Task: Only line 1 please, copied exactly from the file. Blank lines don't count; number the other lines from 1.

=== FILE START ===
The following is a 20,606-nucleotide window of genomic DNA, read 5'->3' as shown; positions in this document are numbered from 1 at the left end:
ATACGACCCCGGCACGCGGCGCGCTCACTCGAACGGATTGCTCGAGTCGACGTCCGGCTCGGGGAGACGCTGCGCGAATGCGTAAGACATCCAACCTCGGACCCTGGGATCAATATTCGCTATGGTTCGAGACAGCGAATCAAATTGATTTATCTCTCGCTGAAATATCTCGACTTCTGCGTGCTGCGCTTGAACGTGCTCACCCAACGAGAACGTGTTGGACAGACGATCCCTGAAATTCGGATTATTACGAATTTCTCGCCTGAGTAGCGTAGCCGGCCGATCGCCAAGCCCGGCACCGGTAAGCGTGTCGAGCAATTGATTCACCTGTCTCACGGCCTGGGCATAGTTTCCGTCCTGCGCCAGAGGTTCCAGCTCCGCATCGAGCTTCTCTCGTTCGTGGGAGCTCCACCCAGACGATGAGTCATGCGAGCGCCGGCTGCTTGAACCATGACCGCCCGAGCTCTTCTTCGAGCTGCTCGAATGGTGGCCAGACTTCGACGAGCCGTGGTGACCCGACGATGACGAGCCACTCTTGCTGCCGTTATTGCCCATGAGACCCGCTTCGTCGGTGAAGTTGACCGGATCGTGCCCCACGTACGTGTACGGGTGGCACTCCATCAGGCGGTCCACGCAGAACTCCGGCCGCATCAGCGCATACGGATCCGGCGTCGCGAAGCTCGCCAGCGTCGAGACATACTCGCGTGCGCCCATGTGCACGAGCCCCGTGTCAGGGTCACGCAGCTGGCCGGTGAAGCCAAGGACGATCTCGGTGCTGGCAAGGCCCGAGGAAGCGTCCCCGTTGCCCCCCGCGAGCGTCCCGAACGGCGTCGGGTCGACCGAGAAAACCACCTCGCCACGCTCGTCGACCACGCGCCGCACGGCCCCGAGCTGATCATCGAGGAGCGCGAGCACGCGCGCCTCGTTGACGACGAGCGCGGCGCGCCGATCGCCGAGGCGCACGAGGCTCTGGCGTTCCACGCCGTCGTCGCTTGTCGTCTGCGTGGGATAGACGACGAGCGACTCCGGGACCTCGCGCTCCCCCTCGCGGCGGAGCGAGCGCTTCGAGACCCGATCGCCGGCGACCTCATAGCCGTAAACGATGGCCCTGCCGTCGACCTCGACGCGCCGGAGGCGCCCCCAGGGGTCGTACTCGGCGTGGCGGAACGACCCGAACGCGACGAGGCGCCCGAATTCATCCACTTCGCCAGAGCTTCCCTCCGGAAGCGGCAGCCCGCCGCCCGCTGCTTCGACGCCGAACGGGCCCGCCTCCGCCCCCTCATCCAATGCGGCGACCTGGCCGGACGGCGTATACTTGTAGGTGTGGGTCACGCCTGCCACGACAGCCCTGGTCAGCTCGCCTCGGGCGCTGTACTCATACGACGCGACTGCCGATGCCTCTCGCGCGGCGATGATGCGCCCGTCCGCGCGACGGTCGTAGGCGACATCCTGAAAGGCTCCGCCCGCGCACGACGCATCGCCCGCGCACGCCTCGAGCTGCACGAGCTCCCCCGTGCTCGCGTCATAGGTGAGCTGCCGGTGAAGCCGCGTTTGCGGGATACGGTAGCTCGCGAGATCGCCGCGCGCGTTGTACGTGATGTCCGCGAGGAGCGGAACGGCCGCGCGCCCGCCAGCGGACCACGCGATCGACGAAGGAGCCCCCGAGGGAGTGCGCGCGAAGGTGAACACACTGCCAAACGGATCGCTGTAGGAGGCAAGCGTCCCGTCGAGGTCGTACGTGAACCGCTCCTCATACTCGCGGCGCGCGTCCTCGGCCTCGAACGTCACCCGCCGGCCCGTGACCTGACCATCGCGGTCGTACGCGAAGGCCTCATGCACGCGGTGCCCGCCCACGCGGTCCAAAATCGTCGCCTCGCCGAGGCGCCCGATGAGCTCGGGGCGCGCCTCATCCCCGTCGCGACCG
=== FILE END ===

The following is a 20,606-nucleotide window of genomic DNA, read 5'->3' as shown; positions in this document are numbered from 1 at the left end: